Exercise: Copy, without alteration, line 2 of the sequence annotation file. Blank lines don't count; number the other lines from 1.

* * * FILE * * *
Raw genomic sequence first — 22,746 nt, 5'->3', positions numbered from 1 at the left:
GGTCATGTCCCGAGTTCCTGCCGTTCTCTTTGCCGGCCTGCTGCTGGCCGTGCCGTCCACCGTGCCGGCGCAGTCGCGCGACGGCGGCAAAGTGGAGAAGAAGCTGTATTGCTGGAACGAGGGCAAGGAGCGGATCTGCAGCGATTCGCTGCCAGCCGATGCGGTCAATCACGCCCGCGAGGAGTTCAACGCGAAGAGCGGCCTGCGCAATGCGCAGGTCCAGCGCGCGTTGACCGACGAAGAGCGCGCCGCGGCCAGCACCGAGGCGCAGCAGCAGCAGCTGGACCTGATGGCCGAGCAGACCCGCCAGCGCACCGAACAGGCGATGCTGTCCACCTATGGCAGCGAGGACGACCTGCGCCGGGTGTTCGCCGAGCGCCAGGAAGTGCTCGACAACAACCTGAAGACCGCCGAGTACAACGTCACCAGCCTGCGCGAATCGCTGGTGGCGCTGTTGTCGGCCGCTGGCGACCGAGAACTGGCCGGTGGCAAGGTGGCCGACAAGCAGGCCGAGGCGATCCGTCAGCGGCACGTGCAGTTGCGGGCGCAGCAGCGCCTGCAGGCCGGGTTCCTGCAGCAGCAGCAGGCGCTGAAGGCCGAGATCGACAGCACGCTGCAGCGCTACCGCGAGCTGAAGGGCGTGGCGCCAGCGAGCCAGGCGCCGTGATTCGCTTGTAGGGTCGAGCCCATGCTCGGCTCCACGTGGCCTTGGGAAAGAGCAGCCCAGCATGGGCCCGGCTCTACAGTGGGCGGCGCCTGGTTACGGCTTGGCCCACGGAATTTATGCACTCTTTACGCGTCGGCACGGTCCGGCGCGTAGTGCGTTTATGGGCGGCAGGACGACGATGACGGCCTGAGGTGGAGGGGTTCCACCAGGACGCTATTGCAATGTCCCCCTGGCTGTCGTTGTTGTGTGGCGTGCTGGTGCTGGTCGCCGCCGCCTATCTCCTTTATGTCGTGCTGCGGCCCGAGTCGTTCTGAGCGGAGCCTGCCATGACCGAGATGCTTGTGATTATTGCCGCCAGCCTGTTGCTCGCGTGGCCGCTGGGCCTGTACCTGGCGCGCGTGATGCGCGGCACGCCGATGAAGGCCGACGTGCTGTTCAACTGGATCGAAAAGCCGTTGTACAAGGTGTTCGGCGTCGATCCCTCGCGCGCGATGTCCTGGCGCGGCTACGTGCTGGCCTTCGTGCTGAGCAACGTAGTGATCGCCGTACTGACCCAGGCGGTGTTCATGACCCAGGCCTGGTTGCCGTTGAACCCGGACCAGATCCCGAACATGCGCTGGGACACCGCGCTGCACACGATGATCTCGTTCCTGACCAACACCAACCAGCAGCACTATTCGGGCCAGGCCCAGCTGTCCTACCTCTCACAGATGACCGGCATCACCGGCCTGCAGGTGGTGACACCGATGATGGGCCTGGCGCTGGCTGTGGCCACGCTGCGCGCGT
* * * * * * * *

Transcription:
GGTCATGTCCCGAGTTCCTGCCGTTCTCTTTGCCGGCCTGCTGCTGGCCGTGCCGTCCACCGTGCCGGCGCAGTCGCGCGACGGCGGCAAAGTGGAGAAGAAGCTGTATTGCTGGAACGAGGGCAAGGAGCGGATCTGCAGCGATTCGCTGCCAGCCGATGCGGTCAATCACGCCCGCGAGGAGTTCAACGCGAAGAGCGGCCTGCGCAATGCGCAGGTCCAGCGCGCGTTGACCGACGAAGAGCGCGCCGCGGCCAGCACCGAGGCGCAGCAGCAGCAGCTGGACCTGATGGCCGAGCAGACCCGCCAGCGCACCGAACAGGCGATGCTGTCCACCTATGGCAGCGAGGACGACCTGCGCCGGGTGTTCGCCGAGCGCCAGGAAGTGCTCGACAACAACCTGAAGACCGCCGAGTACAACGTCACCAGCCTGCGCGAATCGCTGGTGGCGCTGTTGTCGGCCGCTGGCGACCGAGAACTGGCCGGTGGCAAGGTGGCCGACAAGCAGGCCGAGGCGATCCGTCAGCGGCACGTGCAGTTGCGGGCGCAGCAGCGCCTGCAGGCCGGGTTCCTGCAGCAGCAGCAGGCGCTGAAGGCCGAGATCGACAGCACGCTGCAGCGCTACCGCGAGCTGAAGGGCGTGGCGCCAGCGAGCCAGGCGCCGTGATTCGCTTGTAGGGTCGAGCCCATGCTCGGCTCCACGTGGCCTTGGGAAAGAGCAGCCCAGCATGGGCCCGGCTCTACAGTGGGCGGCGCCTGGTTACGGCTTGGCCCACGGAATTTATGCACTCTTTACGCGTCGGCACGGTCCGGCGCGTAGTGCGTTTATGGGCGGCAGGACGACGATGACGGCCTGAGGTGGAGGGGTTCCACCAGGACGCTATTGCAATGTCCCCCTGGCTGTCGTTGTTGTGTGGCGTGCTGGTGCTGGTCGCCGCCGCCTATCTCCTTTATGTCGTGCTGCGGCCCGAGTCGTTCTGAGCGGAGCCTGCCATGACCGAGATGCTTGTGATTATTGCCGCCAGCCTGTTGCTCGCGTGGCCGCTGGGCCTGTACCTGGCGCGCGTGATGCGCGGCACGCCGATGAAGGCCGACGTGCTGTTCAACTGGATCGAAAAGCCGTTGTACAAGGTGTTCGGCGTCGATCCCTCGCGCGCGATGTCCTGGCGCGGCTACGTGCTGGCCTTCGTGCTGAGCAACGTAGTGATCGCCGTACTGACCCAGGCGGTGTTCATGACCCAGGCCTGGTTGCCGTTGAACCCGGACCAGATCCCGAACATGCGCTGGGACACCGCGCTGCACACGATGATCTCGTTCCTGACCAACACCAACCAGCAGCACTATTCGGGCCAGGCCCAGCTGTCCTACCTCTCACAGATGACCGGCATCACCGGCCTGCAGGTGGTGACACCGATGATGGGCCTGGCGCTGGCTGTGGCCACGCTGCGCGCGT